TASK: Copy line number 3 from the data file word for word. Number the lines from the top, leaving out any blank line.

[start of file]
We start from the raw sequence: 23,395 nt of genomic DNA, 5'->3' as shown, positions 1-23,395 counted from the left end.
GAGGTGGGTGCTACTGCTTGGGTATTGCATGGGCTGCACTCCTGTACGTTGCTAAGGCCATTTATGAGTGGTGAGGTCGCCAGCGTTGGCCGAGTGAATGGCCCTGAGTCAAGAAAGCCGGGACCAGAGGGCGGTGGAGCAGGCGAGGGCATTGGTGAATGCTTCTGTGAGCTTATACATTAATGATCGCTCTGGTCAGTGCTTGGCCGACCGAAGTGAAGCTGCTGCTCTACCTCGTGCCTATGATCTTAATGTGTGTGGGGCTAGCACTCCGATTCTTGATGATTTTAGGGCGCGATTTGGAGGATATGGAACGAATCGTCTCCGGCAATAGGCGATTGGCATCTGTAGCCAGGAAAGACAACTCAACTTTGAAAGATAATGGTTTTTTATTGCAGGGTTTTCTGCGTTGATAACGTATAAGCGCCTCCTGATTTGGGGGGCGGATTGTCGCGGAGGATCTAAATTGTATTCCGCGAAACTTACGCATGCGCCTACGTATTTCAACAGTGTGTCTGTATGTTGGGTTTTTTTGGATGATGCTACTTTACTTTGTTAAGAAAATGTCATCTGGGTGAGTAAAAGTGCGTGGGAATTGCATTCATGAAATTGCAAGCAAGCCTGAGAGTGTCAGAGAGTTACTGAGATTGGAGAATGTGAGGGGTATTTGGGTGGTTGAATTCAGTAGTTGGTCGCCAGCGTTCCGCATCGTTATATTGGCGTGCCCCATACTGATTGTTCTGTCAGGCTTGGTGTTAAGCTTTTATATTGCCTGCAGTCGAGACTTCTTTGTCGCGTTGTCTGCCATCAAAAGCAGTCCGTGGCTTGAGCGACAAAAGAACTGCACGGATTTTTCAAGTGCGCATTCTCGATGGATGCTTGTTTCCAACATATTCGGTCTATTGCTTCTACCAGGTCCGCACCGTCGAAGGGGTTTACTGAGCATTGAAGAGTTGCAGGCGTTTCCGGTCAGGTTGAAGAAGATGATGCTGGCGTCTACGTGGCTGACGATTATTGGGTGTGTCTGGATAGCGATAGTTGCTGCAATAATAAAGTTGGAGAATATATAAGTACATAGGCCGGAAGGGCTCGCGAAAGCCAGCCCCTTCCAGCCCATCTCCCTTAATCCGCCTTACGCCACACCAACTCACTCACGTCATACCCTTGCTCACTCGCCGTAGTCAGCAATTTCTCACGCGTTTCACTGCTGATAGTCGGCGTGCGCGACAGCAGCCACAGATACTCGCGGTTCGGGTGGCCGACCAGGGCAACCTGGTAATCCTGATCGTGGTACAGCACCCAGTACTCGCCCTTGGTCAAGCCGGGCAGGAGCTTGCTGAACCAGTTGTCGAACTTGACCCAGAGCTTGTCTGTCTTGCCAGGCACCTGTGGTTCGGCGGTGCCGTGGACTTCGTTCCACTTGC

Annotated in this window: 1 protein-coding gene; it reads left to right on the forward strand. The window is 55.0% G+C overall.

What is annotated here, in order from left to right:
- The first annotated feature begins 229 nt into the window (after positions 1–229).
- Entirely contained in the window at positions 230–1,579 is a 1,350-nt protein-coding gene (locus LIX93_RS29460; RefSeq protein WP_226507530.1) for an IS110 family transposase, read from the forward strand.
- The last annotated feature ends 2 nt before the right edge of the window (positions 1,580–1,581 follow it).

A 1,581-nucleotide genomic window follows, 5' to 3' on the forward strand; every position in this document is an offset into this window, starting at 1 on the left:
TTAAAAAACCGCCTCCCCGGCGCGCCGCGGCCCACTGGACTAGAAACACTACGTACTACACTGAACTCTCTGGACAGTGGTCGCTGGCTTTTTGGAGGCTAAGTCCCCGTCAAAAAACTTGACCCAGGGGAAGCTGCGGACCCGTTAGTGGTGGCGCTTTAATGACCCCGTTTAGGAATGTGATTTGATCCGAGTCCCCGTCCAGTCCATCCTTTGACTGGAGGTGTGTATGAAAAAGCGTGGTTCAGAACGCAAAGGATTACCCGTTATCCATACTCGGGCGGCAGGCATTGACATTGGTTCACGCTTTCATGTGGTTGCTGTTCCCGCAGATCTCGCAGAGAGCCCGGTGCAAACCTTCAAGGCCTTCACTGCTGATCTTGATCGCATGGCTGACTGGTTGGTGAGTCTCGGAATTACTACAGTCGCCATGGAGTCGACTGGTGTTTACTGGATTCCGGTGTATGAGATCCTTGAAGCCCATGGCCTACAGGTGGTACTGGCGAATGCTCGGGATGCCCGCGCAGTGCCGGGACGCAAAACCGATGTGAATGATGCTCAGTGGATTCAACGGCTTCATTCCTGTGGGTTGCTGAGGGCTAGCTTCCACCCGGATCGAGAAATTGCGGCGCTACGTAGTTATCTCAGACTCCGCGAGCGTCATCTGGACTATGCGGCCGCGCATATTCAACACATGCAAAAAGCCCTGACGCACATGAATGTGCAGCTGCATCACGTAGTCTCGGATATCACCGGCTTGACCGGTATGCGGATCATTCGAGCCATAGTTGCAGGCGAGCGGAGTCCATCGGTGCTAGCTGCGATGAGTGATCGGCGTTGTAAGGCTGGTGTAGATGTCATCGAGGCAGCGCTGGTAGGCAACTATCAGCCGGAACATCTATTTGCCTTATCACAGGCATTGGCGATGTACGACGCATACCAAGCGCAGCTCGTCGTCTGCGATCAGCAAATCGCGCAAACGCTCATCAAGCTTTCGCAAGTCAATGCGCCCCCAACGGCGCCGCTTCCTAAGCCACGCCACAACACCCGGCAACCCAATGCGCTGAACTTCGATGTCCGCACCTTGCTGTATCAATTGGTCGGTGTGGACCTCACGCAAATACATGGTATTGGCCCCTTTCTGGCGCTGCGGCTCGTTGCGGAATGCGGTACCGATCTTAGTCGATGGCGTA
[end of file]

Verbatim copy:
Annotated in this window: 1 protein-coding gene; it reads left to right on the forward strand. The window is 55.0% G+C overall.